When we gaze into the depths of space, we are looking into the equally endless depths of time. When we see stars scattered across the sky we are also seeing stars scattered through time. We see the stars only as they were long ago, for space is so immense that starlight, even traveling at 300,000 kilometers per second, takes years to reach Earth. The farther away the star, the farther away in time we see it. We see the closest star, Alpha Centauri, as it was four years ago. We see the Andromeda galaxy as it was two and a half million years ago. And when, through telescopes, we spot the most distant objects in the universe, we are looking billions of years into the past. Even our own sun is seen through the warps and wrinkles of the time machine: we see it as it was eight minutes ago. The past has not been lost; the time machine contains it all. In the night sky one can see thousands of different moments of the past all at once, and through the telescope one can see billions. Here the whole of the past, from minutes ago to billions of years ago, exists simultaneously. Our days reside in the midst of a billion yesterdays.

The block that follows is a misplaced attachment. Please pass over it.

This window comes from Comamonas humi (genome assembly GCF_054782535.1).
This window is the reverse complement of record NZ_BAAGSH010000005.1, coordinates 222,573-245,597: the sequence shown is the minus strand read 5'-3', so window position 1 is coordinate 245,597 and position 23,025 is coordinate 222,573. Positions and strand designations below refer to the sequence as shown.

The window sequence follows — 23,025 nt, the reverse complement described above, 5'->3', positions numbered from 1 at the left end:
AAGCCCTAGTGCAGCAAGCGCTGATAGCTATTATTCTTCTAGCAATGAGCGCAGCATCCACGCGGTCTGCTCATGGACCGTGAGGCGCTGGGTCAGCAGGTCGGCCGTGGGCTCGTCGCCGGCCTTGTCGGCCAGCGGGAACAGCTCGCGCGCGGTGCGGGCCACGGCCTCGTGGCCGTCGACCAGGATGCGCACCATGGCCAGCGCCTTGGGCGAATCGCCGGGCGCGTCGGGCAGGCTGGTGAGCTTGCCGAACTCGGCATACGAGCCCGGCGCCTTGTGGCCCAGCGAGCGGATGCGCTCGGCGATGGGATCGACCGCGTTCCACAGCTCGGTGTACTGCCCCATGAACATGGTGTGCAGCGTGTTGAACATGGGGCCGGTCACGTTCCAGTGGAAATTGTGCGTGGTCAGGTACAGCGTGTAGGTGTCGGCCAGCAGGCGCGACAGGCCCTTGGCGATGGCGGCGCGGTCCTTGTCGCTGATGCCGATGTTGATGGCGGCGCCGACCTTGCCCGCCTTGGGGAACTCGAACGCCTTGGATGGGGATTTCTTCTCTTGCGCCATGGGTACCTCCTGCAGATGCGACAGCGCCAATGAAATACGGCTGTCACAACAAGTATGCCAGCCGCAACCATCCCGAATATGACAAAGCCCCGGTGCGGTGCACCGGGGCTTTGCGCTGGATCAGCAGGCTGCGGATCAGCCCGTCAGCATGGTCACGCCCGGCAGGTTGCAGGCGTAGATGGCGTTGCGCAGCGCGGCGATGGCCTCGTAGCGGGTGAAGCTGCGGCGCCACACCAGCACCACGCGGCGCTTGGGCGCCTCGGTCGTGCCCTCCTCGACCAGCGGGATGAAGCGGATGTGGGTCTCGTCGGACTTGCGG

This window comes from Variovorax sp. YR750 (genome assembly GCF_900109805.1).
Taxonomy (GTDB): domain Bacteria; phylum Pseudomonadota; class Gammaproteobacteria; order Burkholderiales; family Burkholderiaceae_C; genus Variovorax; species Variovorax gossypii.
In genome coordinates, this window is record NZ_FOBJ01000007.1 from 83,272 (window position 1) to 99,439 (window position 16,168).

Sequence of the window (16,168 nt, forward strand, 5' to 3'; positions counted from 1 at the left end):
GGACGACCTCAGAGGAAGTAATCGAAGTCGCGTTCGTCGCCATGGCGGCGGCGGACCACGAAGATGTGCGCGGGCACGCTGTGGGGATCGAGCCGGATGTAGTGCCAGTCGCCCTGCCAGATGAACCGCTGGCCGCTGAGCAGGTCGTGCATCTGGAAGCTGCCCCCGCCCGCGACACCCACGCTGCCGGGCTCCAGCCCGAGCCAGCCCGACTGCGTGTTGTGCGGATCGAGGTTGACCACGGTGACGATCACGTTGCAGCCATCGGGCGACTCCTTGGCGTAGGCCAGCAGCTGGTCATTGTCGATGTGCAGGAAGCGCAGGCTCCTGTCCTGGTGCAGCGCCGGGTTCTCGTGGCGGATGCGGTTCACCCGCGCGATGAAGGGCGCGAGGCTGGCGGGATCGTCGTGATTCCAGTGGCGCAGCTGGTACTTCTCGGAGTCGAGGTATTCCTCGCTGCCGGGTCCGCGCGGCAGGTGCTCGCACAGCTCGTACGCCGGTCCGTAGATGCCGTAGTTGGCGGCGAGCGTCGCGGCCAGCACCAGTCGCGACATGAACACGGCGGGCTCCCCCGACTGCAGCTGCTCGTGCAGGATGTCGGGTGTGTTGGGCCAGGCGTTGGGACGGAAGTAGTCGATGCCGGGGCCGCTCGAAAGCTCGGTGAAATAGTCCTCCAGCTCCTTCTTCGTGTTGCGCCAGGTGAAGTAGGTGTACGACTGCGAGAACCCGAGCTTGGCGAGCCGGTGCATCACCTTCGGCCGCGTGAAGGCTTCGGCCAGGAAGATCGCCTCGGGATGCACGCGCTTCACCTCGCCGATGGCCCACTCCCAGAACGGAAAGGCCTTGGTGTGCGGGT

Strangely, though man can see the past of the universe, he cannot see its present. We have no way of knowing what the universe beyond Earth is doing at this very moment. The present moment is trapped in the time machine and can only slowly drift towards Earth. We will have to wait four years to find out what Alpha Centauri is doing right now, and we will not live anywhere near long enough to find out what Andromeda is doing. For all we know all the other galaxies in the universe might have blinked out of existence two million years ago. All the other stars in our galaxy might have ceased burning three years ago. Our own sun might have blown itself apart seven minutes ago. Yet if you looked at the sun it would still seem perfectly-normal—at least for a few more moments.